CapriRacer 04/06/19 06:24am Tow Vehicles
RE: Question for Tire EXPERTS

As a general rule, in emergency maneuvers - the kind that should be of concern - vehicles tend to pivot around odd tires - and the more odd the tire, the worse that tendency. In this case, we are talking a small motorhome with a different brand of tire that is 1/2" smaller in diameter. First, this combination can NOT be used for duals. The larger diameter tire will carry more load, and that could cause a catastrophic failure of the larger tire. Even assuming the intent is to replace one of the single tires, this still sounds like a very bad idea. …… Are you sure about the size difference? The tire size is literally that, the size of the tire. In your case a 195/75R16 is 195mm wide with a sidewall being 75% of that which is 147mm. That means by definition it will have an 86.4” circumference. Sorry, but those dimensions are only guidelines and the tire manufacturer can use any dimensions he wants. If the specs say they are smaller in diameter, then they are smaller in diameter.
CapriRacer 04/05/19 06:45am General RVing Issues
RE: Sailun Tire Failure

….. The Chinese manufacture all kinds of things. The examples of them screwing up technically complex manufacturing are so numerous as to be common knowledge at this point. …... 50 years ago, the same could have been said about the Japanese - and that is no longer true. At some point it won't be true of the Chinese - and even today, there are some high quality items coming out of China, so the process has started.
CapriRacer 03/02/19 05:55am Fifth-Wheels
RE: Tire pressures vs chart

I want to emphasize again: The tire load charts are MINIMUMS, not recommendations. Even the OEM's specify more pressure, because that is just good engineering practice. GY Tech says to add 5psi to what the chart says based on ACTUAL tire load. I prefer 15% more load carrying capacity. That's usually about 10 psi.
CapriRacer 02/04/19 09:05am General RVing Issues
RE: Tire pressures vs chart

I want to emphasize again: The tire load charts are MINIMUMS, not recommendations. Even the OEM's specify more pressure, because that is just good engineering practice.
CapriRacer 02/04/19 07:06am General RVing Issues
RE: Tires, what are you using? Trailer? Truck?

So I checked my wheels and I can't find a psi rating anywhere on them. Also checked my spare wheel for my other trailer and found nothing on it either, just a weight rating. If I had tires rated higher than the factory pressure, I'm not sure what I'd do. It is my understanding that the max pressure is NOT required by the regulations - and after asking the question of various people who might know (wheel engineers and the like!), the best information is that load, not inflation pressure, is what is critical - that inflation pressure hardly matters when it comes to wheel failures.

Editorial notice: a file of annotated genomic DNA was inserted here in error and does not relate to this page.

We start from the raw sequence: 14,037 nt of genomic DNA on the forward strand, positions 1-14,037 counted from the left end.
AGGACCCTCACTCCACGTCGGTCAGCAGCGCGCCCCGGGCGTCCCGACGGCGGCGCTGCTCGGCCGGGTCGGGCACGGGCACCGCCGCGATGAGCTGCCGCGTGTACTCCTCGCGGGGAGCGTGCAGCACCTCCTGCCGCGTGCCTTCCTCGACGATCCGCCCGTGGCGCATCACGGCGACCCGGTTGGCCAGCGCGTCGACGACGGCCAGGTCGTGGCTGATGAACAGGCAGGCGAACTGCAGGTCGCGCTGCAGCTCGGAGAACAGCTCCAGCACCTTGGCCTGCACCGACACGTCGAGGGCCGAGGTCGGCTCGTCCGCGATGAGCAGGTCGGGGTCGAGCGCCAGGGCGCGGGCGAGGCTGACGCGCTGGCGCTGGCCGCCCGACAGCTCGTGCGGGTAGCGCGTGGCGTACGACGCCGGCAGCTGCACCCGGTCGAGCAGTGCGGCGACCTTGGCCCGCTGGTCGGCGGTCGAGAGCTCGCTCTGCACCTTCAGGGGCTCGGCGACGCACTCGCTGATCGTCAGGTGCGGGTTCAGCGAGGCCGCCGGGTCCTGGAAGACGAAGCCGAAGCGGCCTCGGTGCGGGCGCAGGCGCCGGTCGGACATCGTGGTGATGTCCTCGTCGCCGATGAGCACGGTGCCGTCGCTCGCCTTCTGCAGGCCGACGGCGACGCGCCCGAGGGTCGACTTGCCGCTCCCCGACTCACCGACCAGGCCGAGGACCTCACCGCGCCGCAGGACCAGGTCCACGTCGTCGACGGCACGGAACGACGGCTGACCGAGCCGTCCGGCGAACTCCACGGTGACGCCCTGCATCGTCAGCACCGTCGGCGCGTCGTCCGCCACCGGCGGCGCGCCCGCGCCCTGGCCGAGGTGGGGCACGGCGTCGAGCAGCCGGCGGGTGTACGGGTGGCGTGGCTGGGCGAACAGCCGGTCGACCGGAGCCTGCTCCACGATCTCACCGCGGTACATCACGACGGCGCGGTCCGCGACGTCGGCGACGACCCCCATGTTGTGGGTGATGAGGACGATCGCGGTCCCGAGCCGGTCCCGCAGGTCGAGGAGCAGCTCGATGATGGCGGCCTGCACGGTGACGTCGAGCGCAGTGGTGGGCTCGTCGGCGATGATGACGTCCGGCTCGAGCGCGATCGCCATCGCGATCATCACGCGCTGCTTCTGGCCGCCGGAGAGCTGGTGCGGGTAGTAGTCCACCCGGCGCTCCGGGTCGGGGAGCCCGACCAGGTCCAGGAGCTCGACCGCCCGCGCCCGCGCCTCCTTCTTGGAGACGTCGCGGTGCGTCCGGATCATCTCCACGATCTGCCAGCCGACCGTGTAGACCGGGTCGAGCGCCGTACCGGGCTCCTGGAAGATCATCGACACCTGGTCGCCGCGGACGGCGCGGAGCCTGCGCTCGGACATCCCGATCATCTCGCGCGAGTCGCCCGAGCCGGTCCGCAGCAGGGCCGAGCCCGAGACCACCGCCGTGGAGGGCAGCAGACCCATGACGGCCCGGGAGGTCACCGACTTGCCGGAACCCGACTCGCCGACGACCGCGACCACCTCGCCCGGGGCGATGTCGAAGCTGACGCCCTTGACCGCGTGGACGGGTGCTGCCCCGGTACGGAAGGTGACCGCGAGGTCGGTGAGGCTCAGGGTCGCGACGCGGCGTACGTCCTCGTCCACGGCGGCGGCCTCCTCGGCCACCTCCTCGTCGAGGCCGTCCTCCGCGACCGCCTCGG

CapriRacer 01/26/19 07:33am Towing
RE: Rear tires balance

From Yokohama's web site: "....the red mark on the tire, indicating the point of maximum radial force variation, should be aligned with the wheel assembly's point of minimum radial run-out, which is generally indicated by a colored dot or a notch somewhere on the wheel assembly (consult manufacturer for details)......" Please note that this only appies to Yokohama tires. Other manufacturers don't necessarily use red dots - some don't apply any marks at all.
CapriRacer 01/23/19 08:20am Class A Motorhomes
RE: Rear tires balance

Most tire manufacturers still put a yellow paint mark on the tire that is supposed to be aligned with the valve stem. This is the lightest part of the tire. ……. ah ….. Mmmmm ….. not exactly. First, the mark is usually red - AND - it's the high point of uniformity (think roundness and you'll be close), not balance. Second, the vast majority of wheels are NOT marked for the low or light point with the valve stem. With a few exceptions, the placement of the valve hole is random. Yeah, I know, that is NOT what the Yokohama web page says, but they are wrong. Last year I did a survey of OE manufacturers and found only one (Chrysler) who match mounted using the valve hole and it was for uniformity, not balance. No one else specified the location of the valve hole - and since, by far, the vast majority of wheels come as OE on new vehicles (meaning the aftermarket replacement of wheels is by comparison pretty small), what Yoko said wasn't true. HOWEVER, there is no harm done matching tire dots to the wheel valve hole - only it more than likely doesn't do anything of value.
CapriRacer 01/22/19 06:47am Class A Motorhomes